A Heart of Dakota Life
How to Gain an Hour of Teaching Time by Using Learning Stations with 3 to 6 Year-Olds
Many homeschool families have a wide age range of children, so placement in multiple guides just makes good sense! But, what can you do with little ones to gain teaching time with your olders? Little Hands to Heaven gives necessary mommy time with PreK kiddos, while also teaching necessary skills. However, what else can PreK kiddos do during the day? Well, a lot, really! I wanted my 4 year old to have an independent playtime (as he’s always with his big brothers). Additionally, I wanted more uninterrupted teaching time with my olders. I tried many different things, but he just didn’t stick with whatever I’d set out for more than 15 minutes. What could be done? Learning stations, that’s what!
How to Set Up Different Learning Stations to Be Independently Rotated Through
One day, I had the idea to try setting up different learning stations for him to rotate through… and success! He happily played for an hour right away. I honestly couldn’t believe it. He really just needed some variety and an order of what to do. This works well for a child who understands the order of numbers, and who is around 3-6 years old.
Pick a safe room and use numbered cards to designate different stations.
I picked a safe room that was near us but not RIGHT by us. We have a large entry room just off our kitchen we have childproofed, so that worked well for us. I numbered big index cards and folded them in half to tent them. I started with 5, but soon used up to 7. Then, I chose 5-7 varied activities for him to work through. Starting with a few short activities that had a definite end to them worked well. For example, #1 was a puzzle, and #2 was a card for him to practice writing his name once. These were at his little table and chairs.
I picked a building activity for #3. For example, magnatiles. Sectioning off a spot for it on a blanket, I put the #3 tent card by it. #4 was a book on tape, and I designated a spot for that with his little chair. I also put headphones there, so my middle ds wouldn’t be distracted by the story.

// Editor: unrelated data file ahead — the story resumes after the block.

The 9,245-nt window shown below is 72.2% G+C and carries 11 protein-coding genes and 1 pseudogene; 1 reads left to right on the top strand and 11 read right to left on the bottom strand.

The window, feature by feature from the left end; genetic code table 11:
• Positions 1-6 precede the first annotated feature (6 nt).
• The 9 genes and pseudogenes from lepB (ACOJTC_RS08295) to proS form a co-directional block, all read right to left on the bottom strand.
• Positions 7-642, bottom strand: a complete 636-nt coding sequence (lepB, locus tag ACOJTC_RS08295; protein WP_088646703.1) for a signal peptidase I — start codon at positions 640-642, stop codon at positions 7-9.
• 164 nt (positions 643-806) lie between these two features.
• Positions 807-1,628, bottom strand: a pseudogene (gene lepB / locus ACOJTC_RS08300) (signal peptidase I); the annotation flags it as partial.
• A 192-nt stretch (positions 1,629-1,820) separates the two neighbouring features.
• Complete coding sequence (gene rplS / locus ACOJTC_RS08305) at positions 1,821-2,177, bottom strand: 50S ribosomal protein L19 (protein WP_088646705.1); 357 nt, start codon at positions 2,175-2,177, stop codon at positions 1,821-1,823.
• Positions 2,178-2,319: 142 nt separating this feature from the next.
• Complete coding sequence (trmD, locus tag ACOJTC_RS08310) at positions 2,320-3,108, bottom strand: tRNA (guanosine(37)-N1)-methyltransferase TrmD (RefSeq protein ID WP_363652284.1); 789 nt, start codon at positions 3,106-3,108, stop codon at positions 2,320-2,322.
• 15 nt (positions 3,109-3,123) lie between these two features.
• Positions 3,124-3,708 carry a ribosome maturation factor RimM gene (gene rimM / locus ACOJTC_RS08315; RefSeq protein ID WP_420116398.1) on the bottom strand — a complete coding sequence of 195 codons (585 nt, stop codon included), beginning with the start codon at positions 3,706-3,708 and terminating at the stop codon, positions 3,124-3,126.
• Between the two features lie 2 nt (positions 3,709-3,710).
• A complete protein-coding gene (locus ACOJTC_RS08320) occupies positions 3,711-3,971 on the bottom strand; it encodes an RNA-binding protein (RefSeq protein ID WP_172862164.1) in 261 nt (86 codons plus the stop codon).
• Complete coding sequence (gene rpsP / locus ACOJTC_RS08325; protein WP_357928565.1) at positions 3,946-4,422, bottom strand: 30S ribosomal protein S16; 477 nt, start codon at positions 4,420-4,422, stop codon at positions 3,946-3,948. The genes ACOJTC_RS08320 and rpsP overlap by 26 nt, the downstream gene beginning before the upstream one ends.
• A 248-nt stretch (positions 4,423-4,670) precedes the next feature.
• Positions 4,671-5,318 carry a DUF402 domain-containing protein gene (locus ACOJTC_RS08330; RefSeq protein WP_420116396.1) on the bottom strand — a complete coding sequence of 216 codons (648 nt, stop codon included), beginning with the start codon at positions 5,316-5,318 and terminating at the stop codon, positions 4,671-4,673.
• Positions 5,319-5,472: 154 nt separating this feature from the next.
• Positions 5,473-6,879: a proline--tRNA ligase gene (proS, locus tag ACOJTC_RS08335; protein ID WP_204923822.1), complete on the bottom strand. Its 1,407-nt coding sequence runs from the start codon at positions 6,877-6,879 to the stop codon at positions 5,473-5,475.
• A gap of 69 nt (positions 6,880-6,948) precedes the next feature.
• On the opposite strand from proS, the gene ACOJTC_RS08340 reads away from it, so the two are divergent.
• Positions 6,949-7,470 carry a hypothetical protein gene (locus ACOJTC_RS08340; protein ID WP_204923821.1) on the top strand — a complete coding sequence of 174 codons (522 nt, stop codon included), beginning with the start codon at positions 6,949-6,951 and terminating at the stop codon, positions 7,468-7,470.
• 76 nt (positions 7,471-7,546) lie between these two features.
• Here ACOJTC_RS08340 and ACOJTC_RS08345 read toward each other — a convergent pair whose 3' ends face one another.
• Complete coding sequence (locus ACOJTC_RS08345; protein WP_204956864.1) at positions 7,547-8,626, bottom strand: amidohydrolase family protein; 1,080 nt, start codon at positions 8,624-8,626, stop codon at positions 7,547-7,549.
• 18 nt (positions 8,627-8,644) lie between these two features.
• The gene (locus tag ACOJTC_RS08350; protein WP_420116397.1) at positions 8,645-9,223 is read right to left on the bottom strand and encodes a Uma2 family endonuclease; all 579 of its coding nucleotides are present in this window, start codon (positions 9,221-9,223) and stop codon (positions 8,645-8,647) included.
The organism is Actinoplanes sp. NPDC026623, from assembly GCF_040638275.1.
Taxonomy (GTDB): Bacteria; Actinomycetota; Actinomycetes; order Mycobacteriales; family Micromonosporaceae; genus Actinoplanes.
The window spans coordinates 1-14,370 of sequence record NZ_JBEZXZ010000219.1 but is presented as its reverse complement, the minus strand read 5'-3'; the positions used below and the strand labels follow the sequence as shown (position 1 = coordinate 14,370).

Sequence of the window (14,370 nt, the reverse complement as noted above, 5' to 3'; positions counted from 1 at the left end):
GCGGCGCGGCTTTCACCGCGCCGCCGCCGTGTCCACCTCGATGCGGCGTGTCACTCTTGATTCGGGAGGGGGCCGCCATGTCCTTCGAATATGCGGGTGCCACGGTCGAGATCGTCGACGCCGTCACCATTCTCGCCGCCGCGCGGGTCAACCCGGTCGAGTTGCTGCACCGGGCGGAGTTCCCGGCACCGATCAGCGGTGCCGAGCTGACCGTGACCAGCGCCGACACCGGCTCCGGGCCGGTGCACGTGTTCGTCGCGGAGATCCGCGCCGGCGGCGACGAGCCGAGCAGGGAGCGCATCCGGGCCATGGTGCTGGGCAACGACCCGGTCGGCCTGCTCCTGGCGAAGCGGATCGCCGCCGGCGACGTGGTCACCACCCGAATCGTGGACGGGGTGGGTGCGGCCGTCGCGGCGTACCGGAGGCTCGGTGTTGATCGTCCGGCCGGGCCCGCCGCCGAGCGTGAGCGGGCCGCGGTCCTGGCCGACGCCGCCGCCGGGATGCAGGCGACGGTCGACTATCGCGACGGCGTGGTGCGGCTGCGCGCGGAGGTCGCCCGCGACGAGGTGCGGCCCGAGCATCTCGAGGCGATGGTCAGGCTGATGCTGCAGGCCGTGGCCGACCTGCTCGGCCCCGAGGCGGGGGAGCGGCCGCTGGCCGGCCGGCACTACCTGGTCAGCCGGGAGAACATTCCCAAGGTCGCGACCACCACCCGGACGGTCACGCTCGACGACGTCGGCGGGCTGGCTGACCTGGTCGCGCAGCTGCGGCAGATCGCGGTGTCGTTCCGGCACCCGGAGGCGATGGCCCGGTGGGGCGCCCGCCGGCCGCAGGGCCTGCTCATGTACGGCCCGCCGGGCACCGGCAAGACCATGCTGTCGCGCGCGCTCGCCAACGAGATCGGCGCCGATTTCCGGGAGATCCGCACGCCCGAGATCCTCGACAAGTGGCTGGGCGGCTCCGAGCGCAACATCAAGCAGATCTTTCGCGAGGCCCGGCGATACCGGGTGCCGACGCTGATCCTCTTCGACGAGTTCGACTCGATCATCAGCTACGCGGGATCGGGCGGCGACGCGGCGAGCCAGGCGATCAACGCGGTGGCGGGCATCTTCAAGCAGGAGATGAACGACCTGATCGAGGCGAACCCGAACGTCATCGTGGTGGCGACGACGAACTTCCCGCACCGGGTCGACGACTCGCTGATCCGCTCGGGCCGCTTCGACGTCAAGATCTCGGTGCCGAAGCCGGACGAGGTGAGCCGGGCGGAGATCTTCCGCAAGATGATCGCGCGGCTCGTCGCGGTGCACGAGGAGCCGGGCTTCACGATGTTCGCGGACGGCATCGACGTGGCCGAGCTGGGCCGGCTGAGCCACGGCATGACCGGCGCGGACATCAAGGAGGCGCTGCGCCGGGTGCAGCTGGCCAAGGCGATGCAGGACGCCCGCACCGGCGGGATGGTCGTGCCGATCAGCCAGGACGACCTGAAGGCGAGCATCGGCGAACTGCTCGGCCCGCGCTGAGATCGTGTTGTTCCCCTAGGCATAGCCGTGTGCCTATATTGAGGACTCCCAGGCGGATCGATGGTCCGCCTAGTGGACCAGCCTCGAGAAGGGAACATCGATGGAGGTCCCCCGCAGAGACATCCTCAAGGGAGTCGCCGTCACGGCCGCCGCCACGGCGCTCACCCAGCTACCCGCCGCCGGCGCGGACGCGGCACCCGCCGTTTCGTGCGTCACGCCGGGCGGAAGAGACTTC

For #5, he played with something that was more active, like his construction set. I sectioned that off with another blanket. For #6, he looked at a set of books he had not seen before. His bean bag chair and blanket sectioned this area off nicely. I told him to start with card #1 and do the activity. Then, he turned over the card when he was done and moved on to #2. I turned on his LHTH’s Singing Bible CD for him, and away he went. I checked on him a few times and snapped a few pics…
Use a variety of learning stations to keep things fresh and exciting!
By the fourth day of doing this, he headed right in there all on his own after we’d done LHTH. I wondered where he had disappeared to, as I was putting away his LHTH tub. There he was, happily putting together his puzzle at center #1! I changed out the things, but in general…
- #1 was always a short puzzle type activity
- #2 was a short fine motor skill type activity
- #3 was always something more active to play with on a blanket
- #4 was always a different book on tape in his little arm chair
- #5 was always something more active to play with on a different blanket
- #6 was always different books in his bean bag chair
- If there was a #7, it was something active.
Older siblings can help set up learning stations.
My older kids liked to help me set up this or that for it too. I’d set it up right before we ate breakfast, so it was all ready to go. It took me about 5-10 minutes to set it up, as I’d put things near there for handy access. I also put a few stuffed animals at various centers, as he loved his buddies. One time, an hour had passed. I said his brother was ready to do his playtime with him (which he LOVED). He said with his hands on his hips, “But I’m not done yet! I still have #6 and #7 to do, and I really wanted to do them!” I guess independent stations were working well for him!!!
Choose things they already know how to do fairly well.
Finally, I think it is important to choose things that they know how to do. So, this isn’t the time for puzzles or coloring or writing skills that may be too hard for them. It also helps to change out the books, toys, and activities, choosing things they can be successful with. I just let him move on to the next one whenever he wanted to. Sometimes he was at one center for a very short time. But, that was alright, as he was at the next one longer. It all worked out.
Anyway, I just thought I’d share that past tip for us that was a wonderful help in our home! If you are blessed enough to have a naturally independent child that just plays on his/her own with things, than this may not be necessary. But, if you have a child that needs a little help in this area, this may work for you too! It is my prayer that this could help some fellow busy homeschooling moms like yourselves.
P.S. For fun ideas to use with toddlers, click here!